Finally, in the news this week, let’s take a look at a large international study on pre-diabetics and their risk for cardiovascular disease. The study looked at people with impaired glucose tolerance or IGT. This is a common marker for people who are at risk for developing diabetes.

350 Million Pre-Diabetics Worldwide

Red-Feet-StepsThe World Health Organization (WHO) predicts that nearly 350 million people worldwide have IGT, representing about 8% of adults. Projections have this number rising to almost 475 million by the year 2030. The study of these people found that taking an extra 2,000 steps daily have a benefit of cutting these individuals heart attack risk by about 8 percent.

We know that pre-diabetics have an increased cardiovascular disease risk. For many of them, asking for a significant exercise commitment is met with resistance. With this study, a mere 2,000 step increase had a significant effect on their long term health. 2,000 more steps is doable for many people by parking farther away from work or the store in the parking lot and other small lifestyle changes.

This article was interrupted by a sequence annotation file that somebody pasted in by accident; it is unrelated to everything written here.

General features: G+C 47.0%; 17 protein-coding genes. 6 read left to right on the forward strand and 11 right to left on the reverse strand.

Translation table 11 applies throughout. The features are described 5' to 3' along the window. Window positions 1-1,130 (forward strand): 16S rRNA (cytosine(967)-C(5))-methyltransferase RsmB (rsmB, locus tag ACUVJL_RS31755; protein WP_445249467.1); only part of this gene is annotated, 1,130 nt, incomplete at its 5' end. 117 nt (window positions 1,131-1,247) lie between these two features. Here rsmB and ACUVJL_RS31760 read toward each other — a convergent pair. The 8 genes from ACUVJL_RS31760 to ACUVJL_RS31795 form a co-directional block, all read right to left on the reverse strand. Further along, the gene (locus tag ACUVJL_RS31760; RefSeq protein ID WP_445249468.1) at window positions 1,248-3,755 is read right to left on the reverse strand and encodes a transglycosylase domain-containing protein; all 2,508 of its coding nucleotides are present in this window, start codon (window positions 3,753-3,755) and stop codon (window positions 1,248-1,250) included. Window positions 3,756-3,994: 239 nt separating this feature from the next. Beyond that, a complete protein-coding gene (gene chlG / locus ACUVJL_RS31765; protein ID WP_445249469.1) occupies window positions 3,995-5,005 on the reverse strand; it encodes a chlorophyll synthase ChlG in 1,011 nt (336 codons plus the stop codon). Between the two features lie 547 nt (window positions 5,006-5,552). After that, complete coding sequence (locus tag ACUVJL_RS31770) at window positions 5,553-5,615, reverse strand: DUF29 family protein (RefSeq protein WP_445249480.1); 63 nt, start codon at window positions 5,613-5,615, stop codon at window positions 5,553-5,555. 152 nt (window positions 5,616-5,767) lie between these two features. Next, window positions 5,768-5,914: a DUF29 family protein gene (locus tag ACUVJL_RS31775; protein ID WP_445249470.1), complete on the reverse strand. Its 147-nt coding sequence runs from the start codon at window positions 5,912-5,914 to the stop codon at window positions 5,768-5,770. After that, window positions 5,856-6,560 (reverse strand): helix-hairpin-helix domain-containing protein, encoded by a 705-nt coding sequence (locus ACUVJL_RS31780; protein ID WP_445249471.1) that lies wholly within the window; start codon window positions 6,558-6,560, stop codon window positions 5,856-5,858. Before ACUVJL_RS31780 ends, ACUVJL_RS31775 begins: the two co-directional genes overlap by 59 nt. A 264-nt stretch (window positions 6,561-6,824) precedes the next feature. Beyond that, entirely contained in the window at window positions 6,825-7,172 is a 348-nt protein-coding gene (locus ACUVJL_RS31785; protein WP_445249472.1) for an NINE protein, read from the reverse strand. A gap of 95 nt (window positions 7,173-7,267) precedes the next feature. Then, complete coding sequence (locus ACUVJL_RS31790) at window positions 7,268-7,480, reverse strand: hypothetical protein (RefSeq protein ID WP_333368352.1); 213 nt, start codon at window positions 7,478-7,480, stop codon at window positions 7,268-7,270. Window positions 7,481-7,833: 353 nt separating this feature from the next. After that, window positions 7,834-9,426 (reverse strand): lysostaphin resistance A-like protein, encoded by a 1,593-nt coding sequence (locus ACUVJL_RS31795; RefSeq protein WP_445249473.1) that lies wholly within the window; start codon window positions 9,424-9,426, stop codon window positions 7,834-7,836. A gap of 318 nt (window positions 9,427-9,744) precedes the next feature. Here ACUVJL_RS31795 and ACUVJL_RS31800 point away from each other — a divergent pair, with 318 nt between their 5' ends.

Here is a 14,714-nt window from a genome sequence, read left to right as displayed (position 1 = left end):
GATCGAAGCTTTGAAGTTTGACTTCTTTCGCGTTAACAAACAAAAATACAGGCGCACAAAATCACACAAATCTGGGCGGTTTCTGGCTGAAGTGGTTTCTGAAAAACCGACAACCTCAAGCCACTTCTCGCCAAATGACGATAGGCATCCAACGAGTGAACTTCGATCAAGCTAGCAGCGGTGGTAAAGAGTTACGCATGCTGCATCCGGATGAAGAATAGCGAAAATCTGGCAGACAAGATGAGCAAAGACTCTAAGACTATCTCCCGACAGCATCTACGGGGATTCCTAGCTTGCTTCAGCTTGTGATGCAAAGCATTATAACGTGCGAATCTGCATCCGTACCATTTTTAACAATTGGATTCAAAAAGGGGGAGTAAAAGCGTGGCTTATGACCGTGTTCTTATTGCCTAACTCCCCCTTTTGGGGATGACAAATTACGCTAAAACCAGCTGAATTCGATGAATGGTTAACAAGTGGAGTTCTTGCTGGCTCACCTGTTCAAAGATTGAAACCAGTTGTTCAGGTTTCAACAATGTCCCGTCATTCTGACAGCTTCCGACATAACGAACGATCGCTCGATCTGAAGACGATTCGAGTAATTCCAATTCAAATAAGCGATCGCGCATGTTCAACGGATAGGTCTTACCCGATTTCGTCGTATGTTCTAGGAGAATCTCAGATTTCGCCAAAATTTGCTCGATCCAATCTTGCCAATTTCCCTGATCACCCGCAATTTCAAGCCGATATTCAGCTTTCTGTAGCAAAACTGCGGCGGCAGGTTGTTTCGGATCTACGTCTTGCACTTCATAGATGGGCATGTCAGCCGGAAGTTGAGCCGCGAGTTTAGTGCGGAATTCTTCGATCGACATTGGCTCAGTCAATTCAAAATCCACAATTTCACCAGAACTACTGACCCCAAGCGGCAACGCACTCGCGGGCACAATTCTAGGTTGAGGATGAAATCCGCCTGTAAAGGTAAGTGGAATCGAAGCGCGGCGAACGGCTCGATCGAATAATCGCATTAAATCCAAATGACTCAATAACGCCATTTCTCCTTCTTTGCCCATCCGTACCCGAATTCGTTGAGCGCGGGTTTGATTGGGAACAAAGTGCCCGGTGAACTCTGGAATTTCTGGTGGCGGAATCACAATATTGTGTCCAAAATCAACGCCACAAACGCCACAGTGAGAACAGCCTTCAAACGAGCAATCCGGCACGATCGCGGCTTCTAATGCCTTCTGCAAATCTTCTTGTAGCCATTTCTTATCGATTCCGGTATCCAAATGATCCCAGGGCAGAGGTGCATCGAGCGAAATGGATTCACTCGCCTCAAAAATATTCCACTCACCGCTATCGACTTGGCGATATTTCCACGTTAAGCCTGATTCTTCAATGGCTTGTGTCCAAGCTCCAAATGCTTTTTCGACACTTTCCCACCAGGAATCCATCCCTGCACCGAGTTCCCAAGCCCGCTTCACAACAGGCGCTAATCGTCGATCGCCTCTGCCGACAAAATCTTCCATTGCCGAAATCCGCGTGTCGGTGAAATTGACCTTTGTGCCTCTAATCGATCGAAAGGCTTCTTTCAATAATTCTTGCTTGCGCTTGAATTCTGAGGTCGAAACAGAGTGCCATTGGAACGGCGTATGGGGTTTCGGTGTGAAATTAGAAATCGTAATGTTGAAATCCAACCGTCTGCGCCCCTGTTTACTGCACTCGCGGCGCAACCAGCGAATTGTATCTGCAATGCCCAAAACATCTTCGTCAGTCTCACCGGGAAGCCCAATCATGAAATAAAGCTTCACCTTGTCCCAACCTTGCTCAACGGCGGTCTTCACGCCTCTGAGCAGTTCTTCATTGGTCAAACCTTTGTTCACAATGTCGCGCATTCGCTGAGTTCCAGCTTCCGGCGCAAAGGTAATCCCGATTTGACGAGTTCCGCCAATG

Increased Activity Worked for All in Study

The study comes from the UK’s University of Leicester. Dr. Thomas Yates, author of the study, said that the study’s benefits worked even for patients who were obese or vastly sedentary in their activity level prior to the starting the additional steps. This just points out to me that it is still the small interventions and changes that have the biggest appreciable impact on a patient’s life.

This is the backbone of nursing practice and intervention and just goes to show us all the importance of what we’re doing as nurses. Keep it up and keep the faith!


Make sure you follow-up on the links for this news item and all of the other news and additional resource links from this week’s episode – Bacterial Meningitis Review and Episode 277.



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